@azinman Hi Aaron, Sorry for the delayed response but have been travelling. NFC provides an easy way of onboarding. We felt that a decision to pair your smartphone to a device/appliance shold be a conscious decison. Last thing I want is to walk into a room and be 'spammed' by a series of appliances. This gets frustrating to the point that people turn the featuer off. Once that pairing is done, the selected radio (WiFi, Bluetooth, 802.15.4, Lte etc becomes the method of transmisson. We do not require an internet connection to be established if all you are doing is communicating with your devices at home. As for the UI, the manuacturer creates this thmeselves. In much the same way as someone creates a webpage, they are free to create a 'device' page using our HTML like tool we call RML. This is an Open Source tool so the manufacturer or others can be relatively free to create their own UI for their devices. Very little restriction here and given that it is Open Sourced it will be improved upon over time even further. Thak you for your comments on the video. Duly noted. Sometimes we can;t please everyone.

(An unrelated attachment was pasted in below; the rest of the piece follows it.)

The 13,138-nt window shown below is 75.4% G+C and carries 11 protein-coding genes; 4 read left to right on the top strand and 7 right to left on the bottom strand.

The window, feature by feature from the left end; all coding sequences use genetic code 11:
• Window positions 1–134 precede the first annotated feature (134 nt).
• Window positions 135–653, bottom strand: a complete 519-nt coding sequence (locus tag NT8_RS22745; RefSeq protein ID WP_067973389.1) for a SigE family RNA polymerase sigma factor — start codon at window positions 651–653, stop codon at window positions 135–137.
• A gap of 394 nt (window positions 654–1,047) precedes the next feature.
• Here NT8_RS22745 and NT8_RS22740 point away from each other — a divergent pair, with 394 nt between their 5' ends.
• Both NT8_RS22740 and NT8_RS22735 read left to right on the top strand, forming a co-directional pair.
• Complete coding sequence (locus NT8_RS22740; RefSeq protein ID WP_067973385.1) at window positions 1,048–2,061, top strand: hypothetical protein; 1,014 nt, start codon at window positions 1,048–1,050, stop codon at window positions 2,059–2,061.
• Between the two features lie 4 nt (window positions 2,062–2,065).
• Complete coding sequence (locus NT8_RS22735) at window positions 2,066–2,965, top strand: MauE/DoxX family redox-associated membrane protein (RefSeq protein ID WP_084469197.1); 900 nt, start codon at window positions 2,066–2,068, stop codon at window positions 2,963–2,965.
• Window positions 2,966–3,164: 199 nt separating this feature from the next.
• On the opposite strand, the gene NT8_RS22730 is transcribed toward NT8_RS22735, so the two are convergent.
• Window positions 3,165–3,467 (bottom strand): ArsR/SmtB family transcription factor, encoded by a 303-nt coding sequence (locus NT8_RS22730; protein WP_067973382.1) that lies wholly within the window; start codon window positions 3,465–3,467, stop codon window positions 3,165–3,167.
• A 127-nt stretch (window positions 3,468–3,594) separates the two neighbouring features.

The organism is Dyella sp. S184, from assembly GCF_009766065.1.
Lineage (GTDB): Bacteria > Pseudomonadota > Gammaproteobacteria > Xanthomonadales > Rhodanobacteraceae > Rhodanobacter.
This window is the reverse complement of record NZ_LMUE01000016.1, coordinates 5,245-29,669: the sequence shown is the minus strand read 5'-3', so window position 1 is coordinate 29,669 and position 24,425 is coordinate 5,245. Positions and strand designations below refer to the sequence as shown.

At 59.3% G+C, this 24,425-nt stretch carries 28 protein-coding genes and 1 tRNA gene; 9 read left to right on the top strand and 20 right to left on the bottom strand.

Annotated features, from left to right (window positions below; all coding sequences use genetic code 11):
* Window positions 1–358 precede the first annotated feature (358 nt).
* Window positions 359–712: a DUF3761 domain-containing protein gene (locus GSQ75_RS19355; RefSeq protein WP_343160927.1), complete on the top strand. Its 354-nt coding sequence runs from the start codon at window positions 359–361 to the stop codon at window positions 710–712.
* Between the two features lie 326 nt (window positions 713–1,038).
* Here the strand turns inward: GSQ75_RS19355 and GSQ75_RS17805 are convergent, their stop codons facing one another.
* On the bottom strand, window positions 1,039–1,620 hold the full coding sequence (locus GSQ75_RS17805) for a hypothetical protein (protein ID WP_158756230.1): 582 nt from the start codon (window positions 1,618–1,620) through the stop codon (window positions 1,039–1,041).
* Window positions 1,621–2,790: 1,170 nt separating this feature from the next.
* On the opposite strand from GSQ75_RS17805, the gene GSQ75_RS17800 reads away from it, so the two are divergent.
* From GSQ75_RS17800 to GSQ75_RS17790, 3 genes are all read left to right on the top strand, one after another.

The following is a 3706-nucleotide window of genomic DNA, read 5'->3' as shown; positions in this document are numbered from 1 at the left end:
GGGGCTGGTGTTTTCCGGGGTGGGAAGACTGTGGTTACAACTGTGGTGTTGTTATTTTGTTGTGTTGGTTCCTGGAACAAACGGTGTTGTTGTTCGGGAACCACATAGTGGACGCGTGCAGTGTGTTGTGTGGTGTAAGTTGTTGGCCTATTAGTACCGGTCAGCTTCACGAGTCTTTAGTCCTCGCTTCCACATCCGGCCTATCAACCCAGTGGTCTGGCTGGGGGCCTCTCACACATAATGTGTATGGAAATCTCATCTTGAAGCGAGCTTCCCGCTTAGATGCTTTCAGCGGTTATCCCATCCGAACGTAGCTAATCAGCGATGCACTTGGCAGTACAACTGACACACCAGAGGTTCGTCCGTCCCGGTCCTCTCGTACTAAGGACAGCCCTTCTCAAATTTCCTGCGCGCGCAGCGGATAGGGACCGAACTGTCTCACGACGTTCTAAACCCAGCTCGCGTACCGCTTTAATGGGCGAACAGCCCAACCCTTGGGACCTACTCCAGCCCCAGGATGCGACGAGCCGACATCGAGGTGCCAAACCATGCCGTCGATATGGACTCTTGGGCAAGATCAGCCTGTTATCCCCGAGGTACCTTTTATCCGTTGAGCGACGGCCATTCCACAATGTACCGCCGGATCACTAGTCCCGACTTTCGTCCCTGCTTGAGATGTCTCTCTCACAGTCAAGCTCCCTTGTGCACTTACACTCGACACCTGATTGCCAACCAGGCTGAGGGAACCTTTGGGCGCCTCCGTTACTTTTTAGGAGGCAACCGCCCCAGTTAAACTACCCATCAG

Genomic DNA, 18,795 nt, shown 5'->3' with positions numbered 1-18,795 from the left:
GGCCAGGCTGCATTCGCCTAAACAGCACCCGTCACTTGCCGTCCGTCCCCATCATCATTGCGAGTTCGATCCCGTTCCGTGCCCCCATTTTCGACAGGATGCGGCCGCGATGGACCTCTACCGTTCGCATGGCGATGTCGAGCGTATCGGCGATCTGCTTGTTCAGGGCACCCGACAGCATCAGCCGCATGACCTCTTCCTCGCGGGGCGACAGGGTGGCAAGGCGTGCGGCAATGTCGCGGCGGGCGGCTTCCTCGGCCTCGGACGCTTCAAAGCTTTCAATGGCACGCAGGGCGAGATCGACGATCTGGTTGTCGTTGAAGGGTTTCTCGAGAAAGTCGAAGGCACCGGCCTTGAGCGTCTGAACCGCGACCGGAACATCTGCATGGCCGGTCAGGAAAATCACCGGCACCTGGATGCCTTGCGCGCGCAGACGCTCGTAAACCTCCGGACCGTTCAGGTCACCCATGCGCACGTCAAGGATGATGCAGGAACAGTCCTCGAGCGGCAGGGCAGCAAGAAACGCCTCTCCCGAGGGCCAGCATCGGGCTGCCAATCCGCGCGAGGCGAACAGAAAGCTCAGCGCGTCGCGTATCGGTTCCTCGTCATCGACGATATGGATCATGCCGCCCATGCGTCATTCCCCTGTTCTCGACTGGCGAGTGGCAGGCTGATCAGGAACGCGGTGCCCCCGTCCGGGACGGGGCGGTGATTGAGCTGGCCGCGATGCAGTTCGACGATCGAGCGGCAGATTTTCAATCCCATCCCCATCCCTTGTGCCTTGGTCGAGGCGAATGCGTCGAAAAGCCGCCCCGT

Great idea and I hope that UI was just a initial demo version.
@saijo_george :) Yes, George, it was just a demo. However, the user interface is something anyone can develp in a few hours. Think about that from a manufacturers standpoint. Develop a whle user interface in a few hours rather than man manoths building an app! Imagine the cost savings and the Time to Market advantage implications
Will I need to replace every device in my home with one that contains an ADRC chip to control them from your app?
@stephenmarklevi Thanks for your note, Stephen. We do recognise the fact that there are legacy devices out there, some of which are IoT enabled, most of which are not. As such we have products that will allow these legacy devices iinto your home IoT ecosystem. These products include our SmartPlug and our InfraRed Blaster. Between these two products, you should be able to incorporate most of your devices to some extent. We are also developing our interfaces to manage Legacy IoT enabled devices such as ZigBee or ZWave. Our story here becomes more robust each day. Our philosophy remains to Make Technology Human Again